The Visuals

The reality in Altered Carbon universe is reminiscent of Blade Runner, even more so in the sequel, BR 2049. In the 25th century, supposedly there are pulsating 3D ads, prostitute holograms and super sleek flying cop cars. Heck even the police station looks state of the art, so obviously they get their funding from the Meths!

The visuals are quite stunning. Set in what’s formerly San Francisco, it’s all pops of neon lights and gritty streets, though they still look too ‘clean’ to me that it’s obviously a set. Shot in Vancouver, by cinematographer Neville Kidd, it looks properly futuristic noir.

It’s no surprise that Kidd was the cinematographer behind Benedict Cumberbatch’s gorgeous Sherlock as well as Outlander for Starz. I think he ups the ante in this scifi dystopia world and scifi geeks like me constantly gawk at the cool set pieces. I mean Bancroft’s mansion is magnificently opulent and the state-of-the-art Raven Hotel (with its hidden weaponry) is practically a character in itself.

In season 7 though, it’s nice to get a bit of respite from all that neon city to a lush forest where we get the backstory of Kovacs’ life with his Envoy group. There’s also a super cool looking interrogation room in that episode.

So yeah, this show is visually ambitious and one reviewer even said every shot seems to have been tailored for the One Perfect Shot Twitter account, ha!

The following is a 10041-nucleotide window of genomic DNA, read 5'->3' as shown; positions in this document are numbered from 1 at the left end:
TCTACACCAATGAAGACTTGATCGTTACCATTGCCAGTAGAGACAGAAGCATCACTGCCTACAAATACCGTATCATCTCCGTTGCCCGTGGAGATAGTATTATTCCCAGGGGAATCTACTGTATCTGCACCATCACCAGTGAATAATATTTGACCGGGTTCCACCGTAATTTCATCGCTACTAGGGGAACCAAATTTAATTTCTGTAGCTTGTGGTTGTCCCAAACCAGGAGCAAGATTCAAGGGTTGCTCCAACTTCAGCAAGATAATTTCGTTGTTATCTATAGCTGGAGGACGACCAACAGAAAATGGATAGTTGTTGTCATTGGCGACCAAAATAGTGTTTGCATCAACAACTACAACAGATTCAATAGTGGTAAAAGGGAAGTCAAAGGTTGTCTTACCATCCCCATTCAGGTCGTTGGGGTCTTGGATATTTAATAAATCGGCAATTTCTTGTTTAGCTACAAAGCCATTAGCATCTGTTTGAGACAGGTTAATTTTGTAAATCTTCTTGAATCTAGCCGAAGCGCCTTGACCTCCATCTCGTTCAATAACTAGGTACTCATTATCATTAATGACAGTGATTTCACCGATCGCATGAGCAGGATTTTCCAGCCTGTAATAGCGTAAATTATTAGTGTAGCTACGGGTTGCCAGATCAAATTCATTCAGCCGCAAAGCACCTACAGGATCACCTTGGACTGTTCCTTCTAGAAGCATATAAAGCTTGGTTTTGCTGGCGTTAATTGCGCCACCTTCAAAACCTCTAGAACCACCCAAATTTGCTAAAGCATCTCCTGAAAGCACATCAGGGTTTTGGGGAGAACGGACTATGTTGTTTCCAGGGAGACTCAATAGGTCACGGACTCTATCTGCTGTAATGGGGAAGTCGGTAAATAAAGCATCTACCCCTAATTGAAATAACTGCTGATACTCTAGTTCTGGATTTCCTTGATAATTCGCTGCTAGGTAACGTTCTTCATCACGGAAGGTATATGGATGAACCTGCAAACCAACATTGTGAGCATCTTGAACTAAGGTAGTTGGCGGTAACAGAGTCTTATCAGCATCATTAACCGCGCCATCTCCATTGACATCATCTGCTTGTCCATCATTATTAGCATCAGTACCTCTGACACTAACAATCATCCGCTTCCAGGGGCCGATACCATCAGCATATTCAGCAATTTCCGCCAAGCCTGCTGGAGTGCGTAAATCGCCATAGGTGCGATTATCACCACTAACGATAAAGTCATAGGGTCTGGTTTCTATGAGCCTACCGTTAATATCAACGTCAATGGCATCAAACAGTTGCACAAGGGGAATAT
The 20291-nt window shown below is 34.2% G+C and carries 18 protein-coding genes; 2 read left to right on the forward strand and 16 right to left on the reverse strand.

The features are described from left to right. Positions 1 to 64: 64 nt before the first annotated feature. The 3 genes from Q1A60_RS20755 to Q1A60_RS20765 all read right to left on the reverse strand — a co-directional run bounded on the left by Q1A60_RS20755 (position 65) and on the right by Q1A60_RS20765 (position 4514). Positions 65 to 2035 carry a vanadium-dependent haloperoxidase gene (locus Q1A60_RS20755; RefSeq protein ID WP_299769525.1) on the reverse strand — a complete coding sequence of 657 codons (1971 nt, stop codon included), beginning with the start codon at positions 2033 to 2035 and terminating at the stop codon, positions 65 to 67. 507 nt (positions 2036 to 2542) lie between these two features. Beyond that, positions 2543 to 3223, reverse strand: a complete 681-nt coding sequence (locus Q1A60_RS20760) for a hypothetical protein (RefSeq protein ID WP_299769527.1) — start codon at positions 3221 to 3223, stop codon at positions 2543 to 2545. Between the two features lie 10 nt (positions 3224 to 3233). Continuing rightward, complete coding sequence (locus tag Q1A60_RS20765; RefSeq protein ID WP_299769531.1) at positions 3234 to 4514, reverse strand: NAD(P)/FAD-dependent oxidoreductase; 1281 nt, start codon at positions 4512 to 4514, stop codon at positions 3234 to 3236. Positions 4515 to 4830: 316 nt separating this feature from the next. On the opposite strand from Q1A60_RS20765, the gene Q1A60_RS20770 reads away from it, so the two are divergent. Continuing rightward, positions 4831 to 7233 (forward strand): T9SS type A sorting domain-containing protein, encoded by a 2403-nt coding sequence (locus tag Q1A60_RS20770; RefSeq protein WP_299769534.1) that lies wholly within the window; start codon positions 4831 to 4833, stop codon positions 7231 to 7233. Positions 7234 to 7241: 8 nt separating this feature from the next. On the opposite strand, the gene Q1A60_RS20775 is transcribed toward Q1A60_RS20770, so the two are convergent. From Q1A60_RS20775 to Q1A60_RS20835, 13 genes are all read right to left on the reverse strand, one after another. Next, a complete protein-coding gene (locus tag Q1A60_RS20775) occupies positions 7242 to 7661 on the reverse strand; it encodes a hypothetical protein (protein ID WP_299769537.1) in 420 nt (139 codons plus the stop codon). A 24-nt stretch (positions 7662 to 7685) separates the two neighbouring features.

The Characters

I LOVE reading articles about the show that breaks down the terminology in Altered Carbon universe. My hubby sent me this one from Thrillist explores some of the questions posed by the show. I found this interview with a neuroscientist about consciousness, memory, and what makes us who we are. This comprehensive article clearly spells out who’s who on the show. Really fascinating stuff!

I also like how diverse the show is. Though it’s improved over the years, it’s still quite rare to see Asian actors in US shows these days. So I’m thrilled to see Korean-American actors Will Yun Lee in a prominent role, as well as Hong Kong-American actor Byron Mann whom I’ve seen in a bunch of shows. Nice to see a Latina actress playing a prominent part as well which celebrates her heritage. Given the nature of the ‘sleeves’ the color of one’s skin doesn’t really matter in this universe, which gives an opportunity for diverse casting and interracial relationships.